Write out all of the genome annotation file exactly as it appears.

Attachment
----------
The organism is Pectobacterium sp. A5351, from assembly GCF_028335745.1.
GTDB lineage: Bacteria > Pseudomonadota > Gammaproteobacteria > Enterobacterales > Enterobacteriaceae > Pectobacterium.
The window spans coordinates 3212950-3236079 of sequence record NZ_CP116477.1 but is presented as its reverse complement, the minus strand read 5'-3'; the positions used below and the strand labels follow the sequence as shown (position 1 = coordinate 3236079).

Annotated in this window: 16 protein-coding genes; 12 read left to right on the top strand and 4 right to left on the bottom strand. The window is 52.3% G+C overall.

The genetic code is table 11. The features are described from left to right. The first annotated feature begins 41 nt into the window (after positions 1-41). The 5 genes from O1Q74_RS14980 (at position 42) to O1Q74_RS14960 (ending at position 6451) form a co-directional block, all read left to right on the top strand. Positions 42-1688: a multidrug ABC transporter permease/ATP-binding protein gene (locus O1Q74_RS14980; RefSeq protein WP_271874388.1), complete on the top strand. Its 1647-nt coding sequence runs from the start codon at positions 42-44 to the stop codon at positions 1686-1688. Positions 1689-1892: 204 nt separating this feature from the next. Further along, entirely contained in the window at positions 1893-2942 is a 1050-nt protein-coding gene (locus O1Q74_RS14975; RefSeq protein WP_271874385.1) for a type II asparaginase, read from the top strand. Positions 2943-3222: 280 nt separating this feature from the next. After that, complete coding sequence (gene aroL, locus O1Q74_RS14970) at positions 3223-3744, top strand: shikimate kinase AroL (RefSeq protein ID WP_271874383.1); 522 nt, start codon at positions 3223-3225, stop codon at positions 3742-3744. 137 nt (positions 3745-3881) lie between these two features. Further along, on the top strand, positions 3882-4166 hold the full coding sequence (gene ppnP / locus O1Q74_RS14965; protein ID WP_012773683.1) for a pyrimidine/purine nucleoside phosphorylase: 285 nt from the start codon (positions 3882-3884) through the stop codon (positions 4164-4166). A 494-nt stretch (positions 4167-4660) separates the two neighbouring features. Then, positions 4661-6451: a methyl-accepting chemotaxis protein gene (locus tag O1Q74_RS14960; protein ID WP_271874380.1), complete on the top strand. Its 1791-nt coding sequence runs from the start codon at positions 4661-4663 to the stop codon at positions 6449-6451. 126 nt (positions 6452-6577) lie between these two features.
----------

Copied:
The organism is Pectobacterium sp. A5351, from assembly GCF_028335745.1.
GTDB lineage: Bacteria > Pseudomonadota > Gammaproteobacteria > Enterobacterales > Enterobacteriaceae > Pectobacterium.
The window spans coordinates 3212950-3236079 of sequence record NZ_CP116477.1 but is presented as its reverse complement, the minus strand read 5'-3'; the positions used below and the strand labels follow the sequence as shown (position 1 = coordinate 3236079).

Annotated in this window: 16 protein-coding genes; 12 read left to right on the top strand and 4 right to left on the bottom strand. The window is 52.3% G+C overall.

The genetic code is table 11. The features are described from left to right. The first annotated feature begins 41 nt into the window (after positions 1-41). The 5 genes from O1Q74_RS14980 (at position 42) to O1Q74_RS14960 (ending at position 6451) form a co-directional block, all read left to right on the top strand. Positions 42-1688: a multidrug ABC transporter permease/ATP-binding protein gene (locus O1Q74_RS14980; RefSeq protein WP_271874388.1), complete on the top strand. Its 1647-nt coding sequence runs from the start codon at positions 42-44 to the stop codon at positions 1686-1688. Positions 1689-1892: 204 nt separating this feature from the next. Further along, entirely contained in the window at positions 1893-2942 is a 1050-nt protein-coding gene (locus O1Q74_RS14975; RefSeq protein WP_271874385.1) for a type II asparaginase, read from the top strand. Positions 2943-3222: 280 nt separating this feature from the next. After that, complete coding sequence (gene aroL, locus O1Q74_RS14970) at positions 3223-3744, top strand: shikimate kinase AroL (RefSeq protein ID WP_271874383.1); 522 nt, start codon at positions 3223-3225, stop codon at positions 3742-3744. 137 nt (positions 3745-3881) lie between these two features. Further along, on the top strand, positions 3882-4166 hold the full coding sequence (gene ppnP / locus O1Q74_RS14965; protein ID WP_012773683.1) for a pyrimidine/purine nucleoside phosphorylase: 285 nt from the start codon (positions 3882-3884) through the stop codon (positions 4164-4166). A 494-nt stretch (positions 4167-4660) separates the two neighbouring features. Then, positions 4661-6451: a methyl-accepting chemotaxis protein gene (locus tag O1Q74_RS14960; protein ID WP_271874380.1), complete on the top strand. Its 1791-nt coding sequence runs from the start codon at positions 4661-4663 to the stop codon at positions 6449-6451. 126 nt (positions 6452-6577) lie between these two features.